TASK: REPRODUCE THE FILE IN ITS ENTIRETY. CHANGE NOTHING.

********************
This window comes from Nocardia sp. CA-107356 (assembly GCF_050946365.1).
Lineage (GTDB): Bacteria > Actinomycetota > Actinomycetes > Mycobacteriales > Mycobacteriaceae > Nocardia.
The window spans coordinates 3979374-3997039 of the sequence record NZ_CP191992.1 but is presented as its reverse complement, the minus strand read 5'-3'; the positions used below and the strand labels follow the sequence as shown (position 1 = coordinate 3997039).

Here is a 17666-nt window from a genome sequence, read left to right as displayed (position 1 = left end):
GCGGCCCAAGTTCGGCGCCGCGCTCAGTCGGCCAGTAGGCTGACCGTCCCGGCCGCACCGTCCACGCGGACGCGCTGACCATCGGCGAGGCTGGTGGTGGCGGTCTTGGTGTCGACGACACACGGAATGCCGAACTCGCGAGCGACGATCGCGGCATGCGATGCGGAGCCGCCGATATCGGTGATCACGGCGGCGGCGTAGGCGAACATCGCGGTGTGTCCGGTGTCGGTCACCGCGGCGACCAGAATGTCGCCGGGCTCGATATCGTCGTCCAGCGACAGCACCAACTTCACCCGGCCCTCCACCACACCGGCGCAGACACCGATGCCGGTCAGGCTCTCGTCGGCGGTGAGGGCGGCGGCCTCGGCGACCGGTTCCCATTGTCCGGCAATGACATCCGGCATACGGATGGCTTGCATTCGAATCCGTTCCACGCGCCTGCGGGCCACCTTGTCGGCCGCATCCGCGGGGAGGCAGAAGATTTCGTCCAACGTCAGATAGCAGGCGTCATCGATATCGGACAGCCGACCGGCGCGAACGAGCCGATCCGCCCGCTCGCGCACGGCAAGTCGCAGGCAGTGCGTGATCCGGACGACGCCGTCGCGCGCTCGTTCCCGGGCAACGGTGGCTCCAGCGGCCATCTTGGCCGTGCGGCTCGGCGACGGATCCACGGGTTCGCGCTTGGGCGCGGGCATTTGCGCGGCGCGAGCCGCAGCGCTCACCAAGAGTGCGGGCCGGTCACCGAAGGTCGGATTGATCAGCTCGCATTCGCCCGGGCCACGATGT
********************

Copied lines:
This window comes from Nocardia sp. CA-107356 (assembly GCF_050946365.1).
Lineage (GTDB): Bacteria > Actinomycetota > Actinomycetes > Mycobacteriales > Mycobacteriaceae > Nocardia.
The window spans coordinates 3979374-3997039 of the sequence record NZ_CP191992.1 but is presented as its reverse complement, the minus strand read 5'-3'; the positions used below and the strand labels follow the sequence as shown (position 1 = coordinate 3997039).

Here is a 17666-nt window from a genome sequence, read left to right as displayed (position 1 = left end):
GCGGCCCAAGTTCGGCGCCGCGCTCAGTCGGCCAGTAGGCTGACCGTCCCGGCCGCACCGTCCACGCGGACGCGCTGACCATCGGCGAGGCTGGTGGTGGCGGTCTTGGTGTCGACGACACACGGAATGCCGAACTCGCGAGCGACGATCGCGGCATGCGATGCGGAGCCGCCGATATCGGTGATCACGGCGGCGGCGTAGGCGAACATCGCGGTGTGTCCGGTGTCGGTCACCGCGGCGACCAGAATGTCGCCGGGCTCGATATCGTCGTCCAGCGACAGCACCAACTTCACCCGGCCCTCCACCACACCGGCGCAGACACCGATGCCGGTCAGGCTCTCGTCGGCGGTGAGGGCGGCGGCCTCGGCGACCGGTTCCCATTGTCCGGCAATGACATCCGGCATACGGATGGCTTGCATTCGAATCCGTTCCACGCGCCTGCGGGCCACCTTGTCGGCCGCATCCGCGGGGAGGCAGAAGATTTCGTCCAACGTCAGATAGCAGGCGTCATCGATATCGGACAGCCGACCGGCGCGAACGAGCCGATCCGCCCGCTCGCGCACGGCAAGTCGCAGGCAGTGCGTGATCCGGACGACGCCGTCGCGCGCTCGTTCCCGGGCAACGGTGGCTCCAGCGGCCATCTTGGCCGTGCGGCTCGGCGACGGATCCACGGGTTCGCGCTTGGGCGCGGGCATTTGCGCGGCGCGAGCCGCAGCGCTCACCAAGAGTGCGGGCCGGTCACCGAAGGTCGGATTGATCAGCTCGCATTCGCCCGGGCCACGATGT